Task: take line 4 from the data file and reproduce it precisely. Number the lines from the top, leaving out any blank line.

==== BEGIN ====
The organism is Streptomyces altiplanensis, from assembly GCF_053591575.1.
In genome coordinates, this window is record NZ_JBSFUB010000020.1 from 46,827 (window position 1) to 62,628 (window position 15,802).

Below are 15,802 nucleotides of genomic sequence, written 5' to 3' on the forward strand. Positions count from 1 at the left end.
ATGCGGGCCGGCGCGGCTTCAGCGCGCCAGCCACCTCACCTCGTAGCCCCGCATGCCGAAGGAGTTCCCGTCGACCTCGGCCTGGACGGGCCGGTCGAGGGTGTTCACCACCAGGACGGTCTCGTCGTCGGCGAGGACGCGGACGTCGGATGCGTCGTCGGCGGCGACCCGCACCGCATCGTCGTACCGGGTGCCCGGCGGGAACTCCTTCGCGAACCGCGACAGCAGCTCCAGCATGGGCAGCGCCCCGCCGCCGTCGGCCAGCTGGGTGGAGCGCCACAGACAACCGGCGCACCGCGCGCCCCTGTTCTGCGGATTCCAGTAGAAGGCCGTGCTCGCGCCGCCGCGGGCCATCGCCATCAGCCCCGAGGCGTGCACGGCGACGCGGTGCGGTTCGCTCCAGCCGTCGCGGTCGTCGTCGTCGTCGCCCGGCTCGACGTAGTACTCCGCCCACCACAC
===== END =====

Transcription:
ATGCGGGCCGGCGCGGCTTCAGCGCGCCAGCCACCTCACCTCGTAGCCCCGCATGCCGAAGGAGTTCCCGTCGACCTCGGCCTGGACGGGCCGGTCGAGGGTGTTCACCACCAGGACGGTCTCGTCGTCGGCGAGGACGCGGACGTCGGATGCGTCGTCGGCGGCGACCCGCACCGCATCGTCGTACCGGGTGCCCGGCGGGAACTCCTTCGCGAACCGCGACAGCAGCTCCAGCATGGGCAGCGCCCCGCCGCCGTCGGCCAGCTGGGTGGAGCGCCACAGACAACCGGCGCACCGCGCGCCCCTGTTCTGCGGATTCCAGTAGAAGGCCGTGCTCGCGCCGCCGCGGGCCATCGCCATCAGCCCCGAGGCGTGCACGGCGACGCGGTGCGGTTCGCTCCAGCCGTCGCGGTCGTCGTCGTCGTCGCCCGGCTCGACGTAGTACTCCGCCCACCACAC